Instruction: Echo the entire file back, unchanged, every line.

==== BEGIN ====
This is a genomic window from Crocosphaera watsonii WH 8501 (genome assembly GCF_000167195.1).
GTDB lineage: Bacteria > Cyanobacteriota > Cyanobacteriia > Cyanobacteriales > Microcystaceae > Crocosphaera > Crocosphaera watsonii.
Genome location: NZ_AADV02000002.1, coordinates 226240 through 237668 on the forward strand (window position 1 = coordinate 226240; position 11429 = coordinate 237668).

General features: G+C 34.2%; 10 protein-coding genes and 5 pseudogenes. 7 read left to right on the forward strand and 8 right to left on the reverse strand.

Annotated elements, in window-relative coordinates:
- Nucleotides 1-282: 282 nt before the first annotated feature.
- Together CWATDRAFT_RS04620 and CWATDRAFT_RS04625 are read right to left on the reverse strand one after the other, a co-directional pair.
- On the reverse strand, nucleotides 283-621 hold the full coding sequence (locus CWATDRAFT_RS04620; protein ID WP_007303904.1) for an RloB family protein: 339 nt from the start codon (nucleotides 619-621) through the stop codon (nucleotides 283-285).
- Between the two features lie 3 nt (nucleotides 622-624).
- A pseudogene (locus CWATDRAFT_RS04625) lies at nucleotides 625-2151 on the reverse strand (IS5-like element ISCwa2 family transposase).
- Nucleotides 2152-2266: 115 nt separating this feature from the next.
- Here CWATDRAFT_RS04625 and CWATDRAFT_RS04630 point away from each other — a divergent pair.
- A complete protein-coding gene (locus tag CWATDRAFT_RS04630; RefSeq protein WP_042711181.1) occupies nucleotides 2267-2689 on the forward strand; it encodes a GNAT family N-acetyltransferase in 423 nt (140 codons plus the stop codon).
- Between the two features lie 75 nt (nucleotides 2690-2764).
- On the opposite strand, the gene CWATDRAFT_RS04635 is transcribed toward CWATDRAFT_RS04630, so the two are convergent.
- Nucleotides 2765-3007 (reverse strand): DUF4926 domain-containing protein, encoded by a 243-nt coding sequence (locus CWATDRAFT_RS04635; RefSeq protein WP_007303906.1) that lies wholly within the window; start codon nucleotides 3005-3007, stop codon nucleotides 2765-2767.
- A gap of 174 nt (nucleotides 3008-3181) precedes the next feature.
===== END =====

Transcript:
This is a genomic window from Crocosphaera watsonii WH 8501 (genome assembly GCF_000167195.1).
GTDB lineage: Bacteria > Cyanobacteriota > Cyanobacteriia > Cyanobacteriales > Microcystaceae > Crocosphaera > Crocosphaera watsonii.
Genome location: NZ_AADV02000002.1, coordinates 226240 through 237668 on the forward strand (window position 1 = coordinate 226240; position 11429 = coordinate 237668).

General features: G+C 34.2%; 10 protein-coding genes and 5 pseudogenes. 7 read left to right on the forward strand and 8 right to left on the reverse strand.

Annotated elements, in window-relative coordinates:
- Nucleotides 1-282: 282 nt before the first annotated feature.
- Together CWATDRAFT_RS04620 and CWATDRAFT_RS04625 are read right to left on the reverse strand one after the other, a co-directional pair.
- On the reverse strand, nucleotides 283-621 hold the full coding sequence (locus CWATDRAFT_RS04620; protein ID WP_007303904.1) for an RloB family protein: 339 nt from the start codon (nucleotides 619-621) through the stop codon (nucleotides 283-285).
- Between the two features lie 3 nt (nucleotides 622-624).
- A pseudogene (locus CWATDRAFT_RS04625) lies at nucleotides 625-2151 on the reverse strand (IS5-like element ISCwa2 family transposase).
- Nucleotides 2152-2266: 115 nt separating this feature from the next.
- Here CWATDRAFT_RS04625 and CWATDRAFT_RS04630 point away from each other — a divergent pair.
- A complete protein-coding gene (locus tag CWATDRAFT_RS04630; RefSeq protein WP_042711181.1) occupies nucleotides 2267-2689 on the forward strand; it encodes a GNAT family N-acetyltransferase in 423 nt (140 codons plus the stop codon).
- Between the two features lie 75 nt (nucleotides 2690-2764).
- On the opposite strand, the gene CWATDRAFT_RS04635 is transcribed toward CWATDRAFT_RS04630, so the two are convergent.
- Nucleotides 2765-3007 (reverse strand): DUF4926 domain-containing protein, encoded by a 243-nt coding sequence (locus CWATDRAFT_RS04635; RefSeq protein WP_007303906.1) that lies wholly within the window; start codon nucleotides 3005-3007, stop codon nucleotides 2765-2767.
- A gap of 174 nt (nucleotides 3008-3181) precedes the next feature.